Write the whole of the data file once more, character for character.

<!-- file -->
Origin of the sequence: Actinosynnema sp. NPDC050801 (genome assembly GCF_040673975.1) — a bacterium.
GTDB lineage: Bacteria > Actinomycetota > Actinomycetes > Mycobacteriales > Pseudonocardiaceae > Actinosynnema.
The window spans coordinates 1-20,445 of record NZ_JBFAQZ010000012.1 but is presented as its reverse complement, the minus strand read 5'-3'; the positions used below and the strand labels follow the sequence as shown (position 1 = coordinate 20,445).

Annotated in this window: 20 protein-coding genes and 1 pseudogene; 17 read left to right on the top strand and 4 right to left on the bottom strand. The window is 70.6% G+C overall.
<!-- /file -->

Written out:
Origin of the sequence: Actinosynnema sp. NPDC050801 (genome assembly GCF_040673975.1) — a bacterium.
GTDB lineage: Bacteria > Actinomycetota > Actinomycetes > Mycobacteriales > Pseudonocardiaceae > Actinosynnema.
The window spans coordinates 1-20,445 of record NZ_JBFAQZ010000012.1 but is presented as its reverse complement, the minus strand read 5'-3'; the positions used below and the strand labels follow the sequence as shown (position 1 = coordinate 20,445).

Annotated in this window: 20 protein-coding genes and 1 pseudogene; 17 read left to right on the top strand and 4 right to left on the bottom strand. The window is 70.6% G+C overall.